Haleakala National Park is hosting its first-ever artist-in-residence to produce creative works for display.
Natalie Westbrook, a printmaker, painter and collage artist from New Haven, Conn., who arrived on Maui last week, was selected to produce the pieces of art.
"It's going really well," she said. "I've been surprised as to how much I've been able to see in such a short time. It's nice to have the time and space to meet new people who also have an interest in this place."
Connecticut resident Natalie Westbrook is Haleakala National Park’s first-ever artist-in-residence and is currently creating works of art to be displayed at the Headquarters Visitor Center in the Summit District. The exhibit will run from 8 a.m. to 3:45 p.m. June 18 to 24.
Photo courtesy of Natalie Westbrook
Natalie Westbrook’s “Sunburn Paradise” is acrylic, guache, watercolor and collage on paper.
Photo courtesy of Natalie Westbrook
Selected by a jury panel made up of officials from the National Park Services and Maui Arts & Cultural Center, she will create work "based on the island's unique and rare flora, such as the 'ahinahina, or Haleakala silversword," a news release issued by the park said.
Westbrook's work will be displayed from June 18 to 24 in the Headquarters Visitor Center at the Summit District. At the conclusion of the exhibit, she will donate one of the pieces to the park.
"The concept behind artist-in-residence is to essentially invite an artist to live and work at the park, and interpret its resources in a creative way," Volunteer Coordinator Melissa Chimera said. "This idea of having artists in natural parks has a very long tradition, and in keeping with that we wanted the public to sponsor our own artist.
"Natalie had the strongest application out of all the candidates and we're really excited with what she will do with her time here."
Staying in employee and volunteer housing, Westbrook's flight and accommatations are covered by the park. The artist spends most of the day outside at the Kipahulu and Summit districts and on Friday, she held an informal art demonstration so visitors could observe her process.
"I told the park I would be at the half-mile loop on the trail and I would just move around there," she said of the experience in the Kipahulu area. "I picked out a popular path so I could talk to anyone that was interested. It was fun."
After spending the past few days in the lower elevations of Kipahulu, she is now in the drastically different elevation of Haleakala.
"In Kipahulu it rains several times a day so I'll be packing up and then 15 minutes later the sun will be back up," she said.
Westbrook's trip to the Valley Isle is not her first, as she received a grant in 2009 to create work inspired by National Tropical Botanical Gardens on Maui and Kauai for her graduate art studies.
Traveling with her husband, Johannes DeYoung, the couple were excited about the prospect of returning to Maui and being able to experience Haleakala crater.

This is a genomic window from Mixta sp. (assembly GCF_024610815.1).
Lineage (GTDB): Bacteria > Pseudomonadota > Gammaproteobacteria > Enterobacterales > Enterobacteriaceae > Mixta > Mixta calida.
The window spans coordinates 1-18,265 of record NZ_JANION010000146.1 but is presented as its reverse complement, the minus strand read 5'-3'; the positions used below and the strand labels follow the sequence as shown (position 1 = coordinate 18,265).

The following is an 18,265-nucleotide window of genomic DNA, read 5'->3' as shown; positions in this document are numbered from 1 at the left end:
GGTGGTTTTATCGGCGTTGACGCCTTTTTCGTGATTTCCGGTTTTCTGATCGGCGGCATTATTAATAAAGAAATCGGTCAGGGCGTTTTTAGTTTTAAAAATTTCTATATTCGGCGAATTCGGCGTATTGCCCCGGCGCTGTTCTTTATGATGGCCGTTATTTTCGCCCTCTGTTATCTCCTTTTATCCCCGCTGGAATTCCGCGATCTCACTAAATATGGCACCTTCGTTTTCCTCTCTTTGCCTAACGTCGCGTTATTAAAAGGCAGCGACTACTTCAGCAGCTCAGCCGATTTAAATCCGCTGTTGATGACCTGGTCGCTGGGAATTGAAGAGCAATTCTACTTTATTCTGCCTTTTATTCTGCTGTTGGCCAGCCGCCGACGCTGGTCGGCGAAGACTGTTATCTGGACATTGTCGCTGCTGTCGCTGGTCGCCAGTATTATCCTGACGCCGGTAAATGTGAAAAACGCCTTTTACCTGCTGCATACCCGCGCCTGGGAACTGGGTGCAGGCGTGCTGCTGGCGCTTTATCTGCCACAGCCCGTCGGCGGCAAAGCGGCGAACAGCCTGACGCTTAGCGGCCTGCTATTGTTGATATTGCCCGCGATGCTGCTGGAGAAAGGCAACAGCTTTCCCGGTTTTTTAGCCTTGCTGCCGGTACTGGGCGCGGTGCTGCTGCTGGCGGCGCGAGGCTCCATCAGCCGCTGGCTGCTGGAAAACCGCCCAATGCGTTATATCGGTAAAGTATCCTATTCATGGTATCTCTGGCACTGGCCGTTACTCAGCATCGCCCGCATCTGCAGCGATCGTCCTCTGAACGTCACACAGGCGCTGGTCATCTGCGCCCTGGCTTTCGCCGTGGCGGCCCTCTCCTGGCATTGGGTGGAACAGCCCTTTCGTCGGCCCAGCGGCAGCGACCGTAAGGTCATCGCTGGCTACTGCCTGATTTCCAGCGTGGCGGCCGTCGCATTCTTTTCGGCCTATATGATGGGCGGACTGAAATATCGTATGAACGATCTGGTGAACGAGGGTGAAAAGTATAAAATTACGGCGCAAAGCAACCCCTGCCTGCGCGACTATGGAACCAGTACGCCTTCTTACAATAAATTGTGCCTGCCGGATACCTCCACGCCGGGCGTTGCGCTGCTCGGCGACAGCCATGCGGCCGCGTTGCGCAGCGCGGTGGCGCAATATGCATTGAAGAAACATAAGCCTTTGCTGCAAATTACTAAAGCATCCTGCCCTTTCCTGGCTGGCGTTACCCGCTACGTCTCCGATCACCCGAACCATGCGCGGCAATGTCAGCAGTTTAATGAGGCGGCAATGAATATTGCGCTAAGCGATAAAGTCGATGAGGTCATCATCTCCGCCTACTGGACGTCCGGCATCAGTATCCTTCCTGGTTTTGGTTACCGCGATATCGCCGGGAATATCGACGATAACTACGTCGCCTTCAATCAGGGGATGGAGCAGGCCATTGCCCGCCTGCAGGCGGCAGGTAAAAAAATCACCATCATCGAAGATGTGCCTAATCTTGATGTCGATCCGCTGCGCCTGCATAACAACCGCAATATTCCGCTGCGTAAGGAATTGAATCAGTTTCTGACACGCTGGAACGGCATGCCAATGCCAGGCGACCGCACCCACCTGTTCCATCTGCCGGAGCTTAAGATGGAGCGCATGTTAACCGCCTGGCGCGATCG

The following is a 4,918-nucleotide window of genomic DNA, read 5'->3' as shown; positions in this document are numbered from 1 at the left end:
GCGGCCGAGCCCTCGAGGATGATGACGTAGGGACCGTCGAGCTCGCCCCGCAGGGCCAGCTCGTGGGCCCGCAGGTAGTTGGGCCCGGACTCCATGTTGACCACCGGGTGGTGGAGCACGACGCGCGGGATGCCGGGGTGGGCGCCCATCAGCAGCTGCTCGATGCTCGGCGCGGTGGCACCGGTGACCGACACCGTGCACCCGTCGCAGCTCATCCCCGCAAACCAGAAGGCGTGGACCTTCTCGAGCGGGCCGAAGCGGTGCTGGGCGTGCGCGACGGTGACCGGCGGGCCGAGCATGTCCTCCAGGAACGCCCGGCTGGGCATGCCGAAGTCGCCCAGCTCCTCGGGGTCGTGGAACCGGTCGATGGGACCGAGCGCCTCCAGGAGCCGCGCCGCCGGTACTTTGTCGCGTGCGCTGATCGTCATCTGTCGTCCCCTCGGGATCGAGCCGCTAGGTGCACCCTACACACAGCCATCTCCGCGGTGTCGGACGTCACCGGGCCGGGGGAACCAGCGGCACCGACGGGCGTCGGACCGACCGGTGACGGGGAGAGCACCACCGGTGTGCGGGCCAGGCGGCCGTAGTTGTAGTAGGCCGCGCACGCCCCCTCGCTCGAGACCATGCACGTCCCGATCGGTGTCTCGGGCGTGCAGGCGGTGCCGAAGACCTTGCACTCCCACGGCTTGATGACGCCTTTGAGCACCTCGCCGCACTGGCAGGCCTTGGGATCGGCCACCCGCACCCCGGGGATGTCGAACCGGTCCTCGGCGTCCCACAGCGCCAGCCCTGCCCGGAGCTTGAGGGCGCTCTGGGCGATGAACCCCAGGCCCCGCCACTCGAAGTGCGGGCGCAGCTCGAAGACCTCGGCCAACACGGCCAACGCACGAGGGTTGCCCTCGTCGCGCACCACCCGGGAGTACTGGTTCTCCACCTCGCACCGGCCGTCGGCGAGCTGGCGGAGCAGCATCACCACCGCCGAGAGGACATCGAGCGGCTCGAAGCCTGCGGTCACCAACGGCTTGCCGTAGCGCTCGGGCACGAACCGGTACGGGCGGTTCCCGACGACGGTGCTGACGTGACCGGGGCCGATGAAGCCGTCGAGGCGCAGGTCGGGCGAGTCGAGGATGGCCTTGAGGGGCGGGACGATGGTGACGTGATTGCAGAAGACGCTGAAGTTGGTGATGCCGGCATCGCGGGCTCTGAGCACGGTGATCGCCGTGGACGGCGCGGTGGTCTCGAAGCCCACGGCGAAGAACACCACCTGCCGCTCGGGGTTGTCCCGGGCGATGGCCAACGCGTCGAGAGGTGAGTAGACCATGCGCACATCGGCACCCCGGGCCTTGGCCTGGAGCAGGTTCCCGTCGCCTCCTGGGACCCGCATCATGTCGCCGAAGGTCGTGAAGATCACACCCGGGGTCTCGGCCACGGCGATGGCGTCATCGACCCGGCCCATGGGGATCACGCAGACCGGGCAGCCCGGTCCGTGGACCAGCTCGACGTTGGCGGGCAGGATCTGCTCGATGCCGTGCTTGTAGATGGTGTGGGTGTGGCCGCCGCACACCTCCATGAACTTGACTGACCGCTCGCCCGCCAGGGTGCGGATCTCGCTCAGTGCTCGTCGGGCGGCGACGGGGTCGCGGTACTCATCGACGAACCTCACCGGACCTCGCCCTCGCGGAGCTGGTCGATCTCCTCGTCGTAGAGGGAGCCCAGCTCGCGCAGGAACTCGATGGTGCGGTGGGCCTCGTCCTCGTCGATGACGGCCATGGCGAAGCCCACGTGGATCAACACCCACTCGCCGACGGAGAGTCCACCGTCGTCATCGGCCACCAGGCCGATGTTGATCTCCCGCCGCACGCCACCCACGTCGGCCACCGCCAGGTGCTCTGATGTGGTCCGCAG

"I was very surprised," Westbrook said about the selection. "It wasn't something I was expecting at all."
Aside from her background and experience, one of the key reasons for her selection was her unique and abstract style.
"Her style is very different from mine, which is why we're very interested in bringing another visual artist," said Chimera, who also is an artist and has works displayed at the visitor center. "I'm looking forward to listening to her process and seeing her work."
Westbrook, 32, serves as a teacher at Yale University School of Art and said her practice "goes between abstraction and representation, but is always observationalist."
"I look at the landscape and plants and it becomes abstracted," she said. "It can be repeated, transformed in color or scale to create a different image. I'm seeking to emphasize an anamorphic trait and their relationship to the human body."
Westbrook took particular interest in the story of Haleakala crater, where the demigod Maui was said to have lassoed the sun and made it promise to move slower through the sky, thus creating a longer summer season.
"The whole aspect of giving character to the landscape is something inspiring to me," she said.
Her days at the park consist of hiking, taking photos and making sketches alongside her husband. However, her work is not necessarily for one project, as she regularly juggles several projects at the same time, sometimes looking to reproduce them or incorporate them into a collage.
Westbrook will hold a free presentation titled "Dreaming in the House of the Sun" at 5:30 p.m Thursday at Hui No'eau Visual Arts Center in Makawao, during which she will explain her process and some of her work.
"It's a really special opportunity to meet with other community members and speak with people, unlike my previous trip," said Westbrook, who also will be holding a workshop at Hui No'eau from 9 a.m. to noon Saturday. "The chance to be here is beneficial for me not just to see the islands, but to experience them.
"As part of the spiritual experience you get to see what sort of relationship it has to the human body and how oversized some plants are, or how colorful they are, or see how many bloom at once. . . . I think it's really exciting."
* Chris Sugidono can be reached at firstname.lastname@example.org.